Kenya became independent in 1963 after several years of fighting, which was led by the mau mau fighters. The first president of Kenya, Jomo Kenyatta, was one of the people who led the country towards liberation. There were other leaders like the Kapenguria Six, who were fighters who got arrested in 1952 due to their struggle for independence. They included Jomo Kenyatta, Bildad Kagia, Paul Ngei, Kung’u Karuba, Achieng’ Oneko, Fred Kubai. In early days, Kenya had steady but slow rural-urban migration. However, the migration has increased in recent years, and it has led to the emergence of informal settlements in the urban areas. During the colonial period, European settlers engaged in agriculture on the Kenyan highlands and after they had left, the native people continued farming. Therefore, it is now the backbone of the Kenyan economy. The settlement patterns in Kenya have been influenced by various factors, including culture, economic activities, and conflicts (NCPD, 2013). Majority of them have settled in the fertile highlands, where a small area held a high number of people. The communities who engage in the fishing activities, especially near Lake Victoria, have settled around the lake region. However, due to the increase in population in the rural areas, most of the people migrate into the urban areas in search of employment. Since, most of the people do not qualify for the white collar jobs and the employment levels are low, they live in the emerged informal settlements and search for the casual jobs. Therefore, rural population and settlement relies on the economic activities being conducted while the urban areas have been planned as central business districts, industrial and residential areas. However, the informal settlements can emerge almost anywhere, especially near the industrial places (NCPD, 2013).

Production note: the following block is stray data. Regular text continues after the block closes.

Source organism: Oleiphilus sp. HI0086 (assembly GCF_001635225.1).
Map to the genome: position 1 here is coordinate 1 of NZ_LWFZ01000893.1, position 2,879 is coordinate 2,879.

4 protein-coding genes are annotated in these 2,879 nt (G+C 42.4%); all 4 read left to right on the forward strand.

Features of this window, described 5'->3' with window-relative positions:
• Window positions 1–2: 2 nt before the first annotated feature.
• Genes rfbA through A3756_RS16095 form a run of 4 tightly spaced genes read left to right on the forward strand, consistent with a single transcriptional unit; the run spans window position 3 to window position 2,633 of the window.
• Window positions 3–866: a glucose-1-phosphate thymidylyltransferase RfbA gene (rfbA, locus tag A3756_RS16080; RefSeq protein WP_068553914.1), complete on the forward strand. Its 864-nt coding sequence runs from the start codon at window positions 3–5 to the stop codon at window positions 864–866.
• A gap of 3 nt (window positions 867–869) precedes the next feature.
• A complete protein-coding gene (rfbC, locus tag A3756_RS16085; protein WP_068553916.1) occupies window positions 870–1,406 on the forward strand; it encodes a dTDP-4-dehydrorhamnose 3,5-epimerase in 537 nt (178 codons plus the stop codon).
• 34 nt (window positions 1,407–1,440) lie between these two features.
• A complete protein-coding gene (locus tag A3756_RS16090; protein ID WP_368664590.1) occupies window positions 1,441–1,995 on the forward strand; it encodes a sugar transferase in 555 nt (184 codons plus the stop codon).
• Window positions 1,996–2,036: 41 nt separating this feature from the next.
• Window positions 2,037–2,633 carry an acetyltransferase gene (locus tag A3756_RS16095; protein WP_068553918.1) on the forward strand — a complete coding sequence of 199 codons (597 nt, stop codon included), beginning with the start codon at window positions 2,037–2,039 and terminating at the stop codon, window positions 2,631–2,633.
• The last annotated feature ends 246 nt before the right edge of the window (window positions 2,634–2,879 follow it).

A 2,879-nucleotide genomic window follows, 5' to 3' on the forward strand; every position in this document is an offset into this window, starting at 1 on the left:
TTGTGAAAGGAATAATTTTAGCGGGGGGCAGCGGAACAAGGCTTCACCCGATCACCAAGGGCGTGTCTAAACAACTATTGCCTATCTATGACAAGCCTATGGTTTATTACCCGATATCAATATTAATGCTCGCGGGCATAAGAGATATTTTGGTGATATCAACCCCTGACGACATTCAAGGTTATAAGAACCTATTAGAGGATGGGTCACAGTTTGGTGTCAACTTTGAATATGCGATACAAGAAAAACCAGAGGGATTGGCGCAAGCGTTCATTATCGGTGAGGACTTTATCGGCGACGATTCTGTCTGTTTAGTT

The Kenyan population is increasing rapidly. The country had about 38.6 million people in 2009 (PRB, 2011). The fertility rate per woman in 2009 was 4.6 children, and even if it were declined to about 3.7 children per woman, the population would increase to 65.9 million by 2030. Additionally, about 43% of the population was under 15 years, according to the 2009 census. Figure 1 below illustrates the age-sex structure of the population.
Figure 1: Pyramid illustrating the age-sex structure. Source (PRB, 2011)